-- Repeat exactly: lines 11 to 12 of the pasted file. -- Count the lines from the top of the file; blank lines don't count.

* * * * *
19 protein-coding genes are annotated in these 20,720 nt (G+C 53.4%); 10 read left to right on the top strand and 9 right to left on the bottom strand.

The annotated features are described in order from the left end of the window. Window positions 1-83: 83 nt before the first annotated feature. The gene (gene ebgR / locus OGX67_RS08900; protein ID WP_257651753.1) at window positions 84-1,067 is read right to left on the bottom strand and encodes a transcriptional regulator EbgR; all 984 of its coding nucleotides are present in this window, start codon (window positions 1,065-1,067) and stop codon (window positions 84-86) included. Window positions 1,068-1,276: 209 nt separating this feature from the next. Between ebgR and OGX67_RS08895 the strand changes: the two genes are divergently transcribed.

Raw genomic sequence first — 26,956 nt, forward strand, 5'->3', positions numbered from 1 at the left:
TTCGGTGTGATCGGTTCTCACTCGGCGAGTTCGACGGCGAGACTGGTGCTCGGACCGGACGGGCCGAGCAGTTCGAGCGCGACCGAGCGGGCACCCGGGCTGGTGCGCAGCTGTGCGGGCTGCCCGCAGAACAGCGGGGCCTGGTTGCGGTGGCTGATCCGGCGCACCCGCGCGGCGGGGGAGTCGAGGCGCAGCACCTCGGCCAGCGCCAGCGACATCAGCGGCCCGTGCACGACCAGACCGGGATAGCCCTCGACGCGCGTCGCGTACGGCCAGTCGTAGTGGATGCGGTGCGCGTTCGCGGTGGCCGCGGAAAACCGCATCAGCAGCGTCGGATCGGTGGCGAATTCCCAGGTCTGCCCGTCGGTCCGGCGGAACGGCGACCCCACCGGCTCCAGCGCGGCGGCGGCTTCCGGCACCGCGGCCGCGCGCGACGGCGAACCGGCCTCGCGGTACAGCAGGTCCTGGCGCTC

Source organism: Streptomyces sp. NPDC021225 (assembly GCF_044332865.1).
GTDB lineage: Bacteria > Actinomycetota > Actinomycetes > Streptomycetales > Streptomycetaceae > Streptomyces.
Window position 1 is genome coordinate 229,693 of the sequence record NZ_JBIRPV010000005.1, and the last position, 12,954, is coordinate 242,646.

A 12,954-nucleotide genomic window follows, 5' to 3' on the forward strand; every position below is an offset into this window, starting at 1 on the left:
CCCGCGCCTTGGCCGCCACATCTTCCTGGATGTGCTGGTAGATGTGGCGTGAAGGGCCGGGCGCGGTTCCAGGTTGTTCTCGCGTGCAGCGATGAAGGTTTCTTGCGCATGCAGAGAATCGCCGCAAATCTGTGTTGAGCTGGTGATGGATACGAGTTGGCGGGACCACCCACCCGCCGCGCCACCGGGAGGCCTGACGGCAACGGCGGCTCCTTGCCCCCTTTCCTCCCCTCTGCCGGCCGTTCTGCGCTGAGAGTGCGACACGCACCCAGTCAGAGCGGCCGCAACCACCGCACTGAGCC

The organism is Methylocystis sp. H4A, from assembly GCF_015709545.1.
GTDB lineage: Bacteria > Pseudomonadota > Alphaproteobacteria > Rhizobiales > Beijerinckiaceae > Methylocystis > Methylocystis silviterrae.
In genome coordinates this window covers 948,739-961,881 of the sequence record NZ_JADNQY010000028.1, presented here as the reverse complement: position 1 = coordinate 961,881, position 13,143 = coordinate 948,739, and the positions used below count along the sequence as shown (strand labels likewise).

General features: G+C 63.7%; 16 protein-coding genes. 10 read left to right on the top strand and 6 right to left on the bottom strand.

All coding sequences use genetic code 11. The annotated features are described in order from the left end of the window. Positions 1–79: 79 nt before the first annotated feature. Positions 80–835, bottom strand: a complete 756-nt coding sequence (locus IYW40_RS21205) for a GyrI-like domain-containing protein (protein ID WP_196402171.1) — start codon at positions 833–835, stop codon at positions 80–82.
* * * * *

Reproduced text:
GTDB lineage: Bacteria > Pseudomonadota > Alphaproteobacteria > Rhizobiales > Beijerinckiaceae > Methylocystis > Methylocystis silviterrae.
In genome coordinates this window covers 948,739-961,881 of the sequence record NZ_JADNQY010000028.1, presented here as the reverse complement: position 1 = coordinate 961,881, position 13,143 = coordinate 948,739, and the positions used below count along the sequence as shown (strand labels likewise).